I like to assemble the base, but leave the stepper motor mount loose so I can check the adjustment of the y axis jib strip by hand. The nut from the lead screw is fitted, and then the right hand v groove is lined up with the bed runner, and the whole assembly droped down onto the base. At this point the left hand jib strip can be slipped in from the front, and the clamping plate offered up. While holding the plate in place the whole machine can be roocked to it's back, and the three bolts fitted. Do not tighten these fully at this stage as the job strip needs room to move while being adjusted. I tend to tihten up the adjusting screws until the y axis is getting difficult to move, then tightening the lock nuts normally introduces enough slack to allow free movement. You should be able to slide the y axis smoothly by hand with no disernable movement from side to side. Once one is happy whith this movement, the clamp plate can be tighted up.
The lead screw can now be mounted, but do not tighten this fully until the table can be moved to the front edge. This is easiest to do with the stepper motors. The spacer seen in the pictures gives an extra 25mm of movement on the y axis, and the Kress spindle mount also move the spindle 25mm forward.
Assembling the bed is carried out in much the same way as the y axis cradle, but all that needs to be adjusted is the x axis jib strip along the front of the bed. The adjusting bolts at either end allow the tapered section to be tightened and lossened. It is a matter of feel, but the table should move smoothly by hand. By sliding the table from end to end manually one can feel how it is moving. With the table at one end, one can hold the base, and try moving the table back and forwards. Once one is close to a good fit, there will be no detectable movement in the end of the table.
It is convenient at this point to refit the stepper motors and finish adjusting and tightening the bed assembly, however the z axis can be reassembled prior to doing that if you wish.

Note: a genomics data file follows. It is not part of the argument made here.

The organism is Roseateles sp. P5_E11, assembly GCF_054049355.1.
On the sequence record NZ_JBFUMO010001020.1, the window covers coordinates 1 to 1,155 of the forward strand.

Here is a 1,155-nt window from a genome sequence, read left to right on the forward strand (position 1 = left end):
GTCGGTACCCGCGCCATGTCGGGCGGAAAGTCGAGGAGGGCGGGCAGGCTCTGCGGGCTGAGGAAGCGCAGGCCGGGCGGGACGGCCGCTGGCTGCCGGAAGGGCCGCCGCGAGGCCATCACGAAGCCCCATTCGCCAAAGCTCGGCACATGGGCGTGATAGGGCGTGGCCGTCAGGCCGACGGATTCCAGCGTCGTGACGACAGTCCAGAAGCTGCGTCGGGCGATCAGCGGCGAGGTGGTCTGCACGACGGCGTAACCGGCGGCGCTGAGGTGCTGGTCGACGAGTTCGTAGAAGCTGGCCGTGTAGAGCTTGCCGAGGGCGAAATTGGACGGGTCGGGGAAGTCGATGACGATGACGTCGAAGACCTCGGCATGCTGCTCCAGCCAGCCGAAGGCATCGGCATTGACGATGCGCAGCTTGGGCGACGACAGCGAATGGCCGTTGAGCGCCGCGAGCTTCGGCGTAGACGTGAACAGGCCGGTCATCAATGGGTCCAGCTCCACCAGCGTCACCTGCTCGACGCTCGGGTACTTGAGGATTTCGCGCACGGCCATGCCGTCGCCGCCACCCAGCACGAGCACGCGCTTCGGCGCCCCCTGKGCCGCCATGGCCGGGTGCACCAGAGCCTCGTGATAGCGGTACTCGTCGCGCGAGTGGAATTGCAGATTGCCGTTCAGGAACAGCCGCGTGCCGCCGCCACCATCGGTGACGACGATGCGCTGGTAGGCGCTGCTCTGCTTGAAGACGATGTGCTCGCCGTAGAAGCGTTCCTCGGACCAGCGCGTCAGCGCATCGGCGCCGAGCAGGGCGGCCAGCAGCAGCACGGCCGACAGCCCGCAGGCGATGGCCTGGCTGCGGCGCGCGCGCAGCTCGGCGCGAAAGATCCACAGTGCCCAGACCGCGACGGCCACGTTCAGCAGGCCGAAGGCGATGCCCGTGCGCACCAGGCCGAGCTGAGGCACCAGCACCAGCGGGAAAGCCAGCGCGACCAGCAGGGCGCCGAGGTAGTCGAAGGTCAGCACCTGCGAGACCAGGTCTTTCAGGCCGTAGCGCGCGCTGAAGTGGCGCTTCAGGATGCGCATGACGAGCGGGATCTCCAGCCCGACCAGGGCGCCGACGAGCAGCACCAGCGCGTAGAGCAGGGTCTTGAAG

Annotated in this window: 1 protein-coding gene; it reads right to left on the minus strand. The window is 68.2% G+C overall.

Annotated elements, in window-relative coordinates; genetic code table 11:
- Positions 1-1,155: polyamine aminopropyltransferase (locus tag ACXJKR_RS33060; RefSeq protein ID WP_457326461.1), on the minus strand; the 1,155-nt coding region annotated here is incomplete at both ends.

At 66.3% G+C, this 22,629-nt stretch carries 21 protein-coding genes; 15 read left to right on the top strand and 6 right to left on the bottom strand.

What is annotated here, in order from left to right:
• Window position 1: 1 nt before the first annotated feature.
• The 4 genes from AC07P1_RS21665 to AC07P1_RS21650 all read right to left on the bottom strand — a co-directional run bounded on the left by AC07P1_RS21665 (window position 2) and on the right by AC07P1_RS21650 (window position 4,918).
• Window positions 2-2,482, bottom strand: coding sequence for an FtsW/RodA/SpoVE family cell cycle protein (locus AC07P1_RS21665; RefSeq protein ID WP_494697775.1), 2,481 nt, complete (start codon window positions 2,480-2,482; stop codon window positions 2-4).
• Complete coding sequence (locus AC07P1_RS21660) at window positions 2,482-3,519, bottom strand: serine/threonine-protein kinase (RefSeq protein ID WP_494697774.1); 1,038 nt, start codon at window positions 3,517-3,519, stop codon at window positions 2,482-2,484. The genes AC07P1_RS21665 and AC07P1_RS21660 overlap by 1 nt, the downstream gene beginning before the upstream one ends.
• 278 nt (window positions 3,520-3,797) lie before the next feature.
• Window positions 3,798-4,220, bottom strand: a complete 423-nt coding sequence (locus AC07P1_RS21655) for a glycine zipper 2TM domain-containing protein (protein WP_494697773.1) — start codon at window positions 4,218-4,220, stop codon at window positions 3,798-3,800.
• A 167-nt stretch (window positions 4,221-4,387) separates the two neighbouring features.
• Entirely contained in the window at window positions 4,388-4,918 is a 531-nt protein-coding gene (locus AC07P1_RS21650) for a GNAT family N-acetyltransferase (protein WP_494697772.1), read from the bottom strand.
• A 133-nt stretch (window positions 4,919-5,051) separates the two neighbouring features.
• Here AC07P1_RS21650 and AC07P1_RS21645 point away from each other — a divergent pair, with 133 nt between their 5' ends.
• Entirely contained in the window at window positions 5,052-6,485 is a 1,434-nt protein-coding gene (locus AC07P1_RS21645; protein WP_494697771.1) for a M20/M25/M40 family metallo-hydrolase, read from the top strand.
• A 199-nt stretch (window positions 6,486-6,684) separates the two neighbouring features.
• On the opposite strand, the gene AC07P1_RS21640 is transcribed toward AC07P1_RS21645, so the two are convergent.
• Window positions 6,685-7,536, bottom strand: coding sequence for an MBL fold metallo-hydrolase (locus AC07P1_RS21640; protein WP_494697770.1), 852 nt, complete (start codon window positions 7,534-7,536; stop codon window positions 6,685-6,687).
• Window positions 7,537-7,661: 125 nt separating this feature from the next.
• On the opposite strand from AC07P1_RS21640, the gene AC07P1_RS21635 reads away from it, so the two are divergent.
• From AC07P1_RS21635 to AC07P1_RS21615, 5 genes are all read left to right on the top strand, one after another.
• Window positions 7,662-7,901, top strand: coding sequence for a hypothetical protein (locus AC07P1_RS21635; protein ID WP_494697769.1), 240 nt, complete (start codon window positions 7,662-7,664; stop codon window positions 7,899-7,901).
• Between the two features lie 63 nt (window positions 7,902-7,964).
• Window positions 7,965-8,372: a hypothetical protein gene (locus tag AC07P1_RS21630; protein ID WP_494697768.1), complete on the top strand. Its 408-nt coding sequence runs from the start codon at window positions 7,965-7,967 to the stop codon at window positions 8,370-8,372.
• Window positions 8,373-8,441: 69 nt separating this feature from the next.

The z axis has four bearing surfaces. The vertical stability is provided by the strip on the front of the column, which has a similar tapered adjustment as the x axis. Normally I will adjust this even before fitting the leadscrew, and then check it when the leadscrew is in place. The head is retained to the column with the two right angle clamps which hook around the back of the column plate. It is normally adaquate to hold the front and back parts tight together while tightening the side nolts, but once assembled there should be no disernable raocking action front to back. This is easier to check with either the spindle or in our case the mounting plate in place. Again once one is happy with the feel of the movement by hand, the lead screw can be clamped in place.
Final checks are carried out by jogging the axises around using the stepper motors. All three axis should move smothly from end to end without any detectible judder. The leadscrew clamp should only be finally tigthened up once the axis is fully against the motor end. This ensures that therlead scew is in the right place at it's tightest point.
Once one is happy with the general performance there are a couple of further checks that need to be carried out before one is finished.The spindle needs checking for squareness to the table, and the actual backlash for each axis needs to be measured and updated within Mach3.
If the backlash still seems a little high, and anything over 0.25mm is probably excessive, then it may be necessary to dismantle that axis again and check the adjustment of the lead screw nut.
it is possible to remove the y axis assembly completely in order to readjust that nut without touching the x axis setting.
Links to further articles on Maintenance of the Taig Mill can be found here.